RACHEL MARTIN, HOST:
Time now for sports.
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MARTIN: Tonight on the Oscars, we honor acting. And if you're anything like me, you will have your eyes on the people who don't win to see how well they can really act. Mike Pesca does the same thing with sports, and he's here to tell us what - well, let's not call them losers - let's say the also-rans - what they...
MIKE PESCA: Yes.
MARTIN: ...Have been doing recently in the world of sport. Good morning, Mike.
PESCA: Exactly. So last night, the OKC Thunder lose to Steph Curry on a 32-foot 3-pointer. But I think of the Thunder as just happy to be nominated.
MARTIN: (Laughter) Yeah, exactly. So there are times when an individual actor's performance rises above what is an otherwise forgettable film. I'm thinking about Maggie Smith who got an Oscar for her role in a movie called "California Suite," which no one really remembers, let's be honest. So what - how do we extend this to the world of sport?
PESCA: Let's talk about the prime of Mr. Anthony Davis, a New Orlean (ph)Pelican. Now I've crunched the numbers on Anthony Davis, who's a great player.
How great? Well, according to this advanced statistic called win sharers (ph), by the end of the season, he'll be about the 35th greatest player in NBA history. And none of the other 34 have had as bad a team around him in their first four years.
PESCA: I mean, maybe we remember that Michael Jordan - he played on losing teams his first three years. But, you know what, they always went to the playoffs. By year four, he was on a 50-win team. So Anthony Davis - his team is terrible this year. They've made the playoffs once, lost in the first round. You know, you don't - you just don't see a superstar given a supporting cast so bad. And, you know, my statistics show he is actually the most abandoned guy by his franchise...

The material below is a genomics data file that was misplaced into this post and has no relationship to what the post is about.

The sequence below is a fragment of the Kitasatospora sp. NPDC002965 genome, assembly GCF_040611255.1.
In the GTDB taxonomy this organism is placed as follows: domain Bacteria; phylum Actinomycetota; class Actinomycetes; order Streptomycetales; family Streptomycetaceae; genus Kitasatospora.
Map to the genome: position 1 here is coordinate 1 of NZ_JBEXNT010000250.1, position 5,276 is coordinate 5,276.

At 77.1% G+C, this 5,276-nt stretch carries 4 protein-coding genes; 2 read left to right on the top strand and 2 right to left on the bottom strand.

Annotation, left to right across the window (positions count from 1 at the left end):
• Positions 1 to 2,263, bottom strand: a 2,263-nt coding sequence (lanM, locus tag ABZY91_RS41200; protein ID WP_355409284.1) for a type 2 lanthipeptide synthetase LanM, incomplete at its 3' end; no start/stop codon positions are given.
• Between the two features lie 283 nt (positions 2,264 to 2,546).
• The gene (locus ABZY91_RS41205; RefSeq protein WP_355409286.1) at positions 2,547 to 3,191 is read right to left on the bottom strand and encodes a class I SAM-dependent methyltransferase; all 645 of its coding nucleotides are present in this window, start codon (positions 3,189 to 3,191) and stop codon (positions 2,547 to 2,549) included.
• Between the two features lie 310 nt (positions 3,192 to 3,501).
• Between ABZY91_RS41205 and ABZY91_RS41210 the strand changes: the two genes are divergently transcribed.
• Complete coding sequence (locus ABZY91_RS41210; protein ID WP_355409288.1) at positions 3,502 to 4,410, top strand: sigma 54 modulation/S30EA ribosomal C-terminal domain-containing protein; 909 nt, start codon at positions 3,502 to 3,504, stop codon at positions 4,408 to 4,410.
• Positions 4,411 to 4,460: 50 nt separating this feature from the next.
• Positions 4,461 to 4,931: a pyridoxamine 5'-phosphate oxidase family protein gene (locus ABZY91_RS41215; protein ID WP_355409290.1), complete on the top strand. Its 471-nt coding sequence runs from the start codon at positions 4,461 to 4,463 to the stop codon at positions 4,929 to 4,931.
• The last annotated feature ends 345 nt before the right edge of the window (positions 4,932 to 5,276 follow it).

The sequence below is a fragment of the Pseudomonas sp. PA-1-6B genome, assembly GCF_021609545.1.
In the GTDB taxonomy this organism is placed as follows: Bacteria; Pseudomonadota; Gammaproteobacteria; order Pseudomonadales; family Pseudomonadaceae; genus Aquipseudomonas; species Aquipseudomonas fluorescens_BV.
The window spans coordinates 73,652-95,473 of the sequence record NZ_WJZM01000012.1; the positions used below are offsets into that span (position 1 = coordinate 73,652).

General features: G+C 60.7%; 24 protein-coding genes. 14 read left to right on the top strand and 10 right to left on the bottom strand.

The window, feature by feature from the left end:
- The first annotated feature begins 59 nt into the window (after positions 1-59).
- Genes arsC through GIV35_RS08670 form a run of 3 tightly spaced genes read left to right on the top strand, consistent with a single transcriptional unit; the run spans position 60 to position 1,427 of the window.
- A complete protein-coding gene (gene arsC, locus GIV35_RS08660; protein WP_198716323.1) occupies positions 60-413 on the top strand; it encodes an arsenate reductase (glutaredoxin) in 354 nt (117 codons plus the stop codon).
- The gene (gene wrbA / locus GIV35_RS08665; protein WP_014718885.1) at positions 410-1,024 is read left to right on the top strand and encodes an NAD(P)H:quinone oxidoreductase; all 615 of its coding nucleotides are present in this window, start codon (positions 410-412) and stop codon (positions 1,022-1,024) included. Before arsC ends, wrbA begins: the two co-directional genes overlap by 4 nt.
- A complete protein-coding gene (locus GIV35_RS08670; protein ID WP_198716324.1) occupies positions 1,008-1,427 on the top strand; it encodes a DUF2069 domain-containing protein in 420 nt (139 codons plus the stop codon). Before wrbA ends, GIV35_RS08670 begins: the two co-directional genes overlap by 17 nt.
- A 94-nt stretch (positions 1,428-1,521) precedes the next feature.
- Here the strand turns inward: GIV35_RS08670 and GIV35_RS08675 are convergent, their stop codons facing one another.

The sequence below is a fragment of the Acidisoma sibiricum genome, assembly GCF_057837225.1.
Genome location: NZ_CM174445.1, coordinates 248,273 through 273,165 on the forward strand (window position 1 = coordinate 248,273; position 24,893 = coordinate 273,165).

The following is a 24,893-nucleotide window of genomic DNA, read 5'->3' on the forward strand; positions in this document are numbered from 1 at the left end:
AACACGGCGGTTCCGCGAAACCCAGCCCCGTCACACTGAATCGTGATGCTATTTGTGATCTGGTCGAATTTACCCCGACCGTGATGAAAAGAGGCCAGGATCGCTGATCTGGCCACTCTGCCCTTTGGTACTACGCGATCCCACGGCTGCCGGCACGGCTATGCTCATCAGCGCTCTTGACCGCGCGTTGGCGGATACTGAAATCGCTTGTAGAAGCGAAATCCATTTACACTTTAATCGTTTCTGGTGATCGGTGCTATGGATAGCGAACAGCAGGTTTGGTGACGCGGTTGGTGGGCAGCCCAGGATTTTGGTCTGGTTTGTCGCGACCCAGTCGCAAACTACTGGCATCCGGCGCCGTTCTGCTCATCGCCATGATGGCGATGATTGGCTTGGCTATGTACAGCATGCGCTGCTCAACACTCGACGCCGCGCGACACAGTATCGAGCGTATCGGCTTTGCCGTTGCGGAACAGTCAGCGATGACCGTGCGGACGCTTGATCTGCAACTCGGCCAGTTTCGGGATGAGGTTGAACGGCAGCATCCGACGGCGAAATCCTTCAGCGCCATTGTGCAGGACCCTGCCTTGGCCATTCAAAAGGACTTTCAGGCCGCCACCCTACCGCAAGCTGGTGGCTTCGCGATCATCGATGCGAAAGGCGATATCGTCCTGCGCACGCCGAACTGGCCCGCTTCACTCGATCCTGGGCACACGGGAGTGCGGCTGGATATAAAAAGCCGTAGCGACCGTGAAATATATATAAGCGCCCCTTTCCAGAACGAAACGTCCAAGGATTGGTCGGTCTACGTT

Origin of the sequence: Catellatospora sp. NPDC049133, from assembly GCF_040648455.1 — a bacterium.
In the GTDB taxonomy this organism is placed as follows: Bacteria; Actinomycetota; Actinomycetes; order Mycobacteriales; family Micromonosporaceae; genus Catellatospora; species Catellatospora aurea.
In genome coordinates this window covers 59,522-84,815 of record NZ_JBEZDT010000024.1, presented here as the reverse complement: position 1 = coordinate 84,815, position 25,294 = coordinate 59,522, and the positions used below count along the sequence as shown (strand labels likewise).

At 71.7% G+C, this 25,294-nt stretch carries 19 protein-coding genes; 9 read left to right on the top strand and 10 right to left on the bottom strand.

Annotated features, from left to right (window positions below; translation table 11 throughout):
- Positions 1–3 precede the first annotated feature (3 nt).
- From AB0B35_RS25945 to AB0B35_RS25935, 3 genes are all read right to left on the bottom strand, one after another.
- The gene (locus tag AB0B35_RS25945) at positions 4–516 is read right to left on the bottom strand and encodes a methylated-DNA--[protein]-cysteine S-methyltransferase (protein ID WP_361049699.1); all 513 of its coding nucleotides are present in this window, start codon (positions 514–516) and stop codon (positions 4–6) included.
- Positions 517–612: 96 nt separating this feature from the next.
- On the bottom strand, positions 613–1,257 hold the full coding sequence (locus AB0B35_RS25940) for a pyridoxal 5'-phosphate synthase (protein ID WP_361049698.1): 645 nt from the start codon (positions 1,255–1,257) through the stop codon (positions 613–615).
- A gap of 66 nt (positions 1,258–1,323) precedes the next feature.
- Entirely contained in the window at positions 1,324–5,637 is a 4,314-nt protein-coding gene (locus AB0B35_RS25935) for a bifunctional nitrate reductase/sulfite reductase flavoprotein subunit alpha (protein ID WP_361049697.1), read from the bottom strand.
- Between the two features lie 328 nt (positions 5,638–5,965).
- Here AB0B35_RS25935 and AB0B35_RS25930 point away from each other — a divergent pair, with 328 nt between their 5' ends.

MARTIN: Oh, man, poor Anthony.
PESCA: ...In the history of the NBA, just judging by how good he is.
MARTIN: All right, so Anthony Davis is the Maggie Smith of basketball - kind of.
MARTIN: What about teams? What also-ran teams have you been looking at?
PESCA: All of Canada - all of Canadian hockey. Even though Canadians are half the NHL and Canada's a hotbed of hockey - sorry, that's huge contradiction - but anyway - because we know how ice works.
PESCA: There are seven Canadian teams, and none of them - if the playoffs started today - would be in the playoffs. And it doesn't look like any of them are going to make the playoffs.
MARTIN: Why? I mean, is it just random coincidence? Why's Canada so bad?
PESCA: I think - you know, you could have a theory that goes like this. The Nashville Predators, the Dallas Stars - if they want to pack fans in the arena, they have to actually be good. But if you're the Winnipeg Jets, if you're the Toronto Maple Leafs, just being those teams and playing for rabid Canadians, you're not incentivized as much to be excellent. That said, I don't really think that's it. I do think it's mostly coincidence.
MARTIN: OK. I suppose our Oscar theme breaks down a little bit when we think about prohibitive favorites. Actors like Meryl Streep or Jack Nicholson - these are people we think as guaranteed when they're nominated. But she's been up there 19 times. He's been up 12, and each has only won 3, which is a great Oscar run, but not really what Vegas likes to see in a team.
PESCA: Well, that's true. But you know, the Denver Broncos have only won three Super Bowls, and they're a good team. I mean...
PESCA: ...It's harder. It's harder to win an Oscar. You're dealing with more teams out there. But I think of the UConn Lady Huskies, the women Huskies, who are so good that they make other teams - like, this year, Baylor, South Carolina, Notre Dame - we might be thinking of them as great teams, but there's UConn with an average winning margin of victory of 40 points a game.
PESCA: So I think of, like, Susan Sarandon who was great in "Atlantic City." But, guess what, she went up against Katharine Hepburn - "On Golden Pond." You're not going to beat Katharine Hepburn. You're not going to beat the UConn Huskies.
MARTIN: And you're not going to beat Mike Pesca, host of "The Gist" from Slate. Thanks, Mike.
PESCA: You're welcome. Transcript provided by NPR, Copyright NPR.